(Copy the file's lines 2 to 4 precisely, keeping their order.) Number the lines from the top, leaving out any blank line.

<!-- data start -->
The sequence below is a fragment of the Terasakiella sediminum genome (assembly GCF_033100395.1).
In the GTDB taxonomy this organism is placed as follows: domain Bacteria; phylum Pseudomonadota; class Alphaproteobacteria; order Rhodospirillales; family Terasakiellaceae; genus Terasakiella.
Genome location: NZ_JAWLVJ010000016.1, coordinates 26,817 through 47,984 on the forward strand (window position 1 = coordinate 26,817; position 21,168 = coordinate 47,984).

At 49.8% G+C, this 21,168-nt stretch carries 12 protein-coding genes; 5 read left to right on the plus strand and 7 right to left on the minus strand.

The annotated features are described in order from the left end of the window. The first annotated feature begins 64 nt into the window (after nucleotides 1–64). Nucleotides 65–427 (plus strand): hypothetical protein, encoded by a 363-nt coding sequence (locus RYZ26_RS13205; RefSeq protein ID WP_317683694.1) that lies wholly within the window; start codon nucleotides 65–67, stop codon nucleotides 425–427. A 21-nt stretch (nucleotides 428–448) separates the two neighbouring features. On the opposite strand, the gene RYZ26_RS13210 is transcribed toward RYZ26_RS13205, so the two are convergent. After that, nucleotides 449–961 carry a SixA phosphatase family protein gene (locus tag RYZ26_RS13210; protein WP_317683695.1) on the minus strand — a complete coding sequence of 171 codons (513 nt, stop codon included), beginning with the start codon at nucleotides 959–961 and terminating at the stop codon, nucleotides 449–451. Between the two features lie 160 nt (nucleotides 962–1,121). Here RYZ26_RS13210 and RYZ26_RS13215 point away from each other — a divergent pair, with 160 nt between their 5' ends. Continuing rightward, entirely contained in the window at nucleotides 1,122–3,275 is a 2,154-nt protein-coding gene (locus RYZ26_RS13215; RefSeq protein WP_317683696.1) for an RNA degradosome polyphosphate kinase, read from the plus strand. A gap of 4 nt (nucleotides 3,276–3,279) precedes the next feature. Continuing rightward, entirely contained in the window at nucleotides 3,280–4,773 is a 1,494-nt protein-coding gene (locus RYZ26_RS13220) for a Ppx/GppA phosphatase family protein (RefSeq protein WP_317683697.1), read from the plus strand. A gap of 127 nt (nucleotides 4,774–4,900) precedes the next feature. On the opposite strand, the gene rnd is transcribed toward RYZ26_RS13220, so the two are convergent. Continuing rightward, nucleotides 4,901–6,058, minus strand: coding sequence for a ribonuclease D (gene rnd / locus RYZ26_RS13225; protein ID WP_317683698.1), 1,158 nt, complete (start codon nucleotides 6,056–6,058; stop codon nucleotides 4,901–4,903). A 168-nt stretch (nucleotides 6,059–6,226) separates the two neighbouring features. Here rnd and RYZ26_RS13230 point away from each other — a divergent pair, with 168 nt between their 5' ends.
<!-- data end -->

In the GTDB taxonomy this organism is placed as follows: domain Bacteria; phylum Pseudomonadota; class Alphaproteobacteria; order Rhodospirillales; family Terasakiellaceae; genus Terasakiella.
Genome location: NZ_JAWLVJ010000016.1, coordinates 26,817 through 47,984 on the forward strand (window position 1 = coordinate 26,817; position 21,168 = coordinate 47,984).

At 49.8% G+C, this 21,168-nt stretch carries 12 protein-coding genes; 5 read left to right on the plus strand and 7 right to left on the minus strand.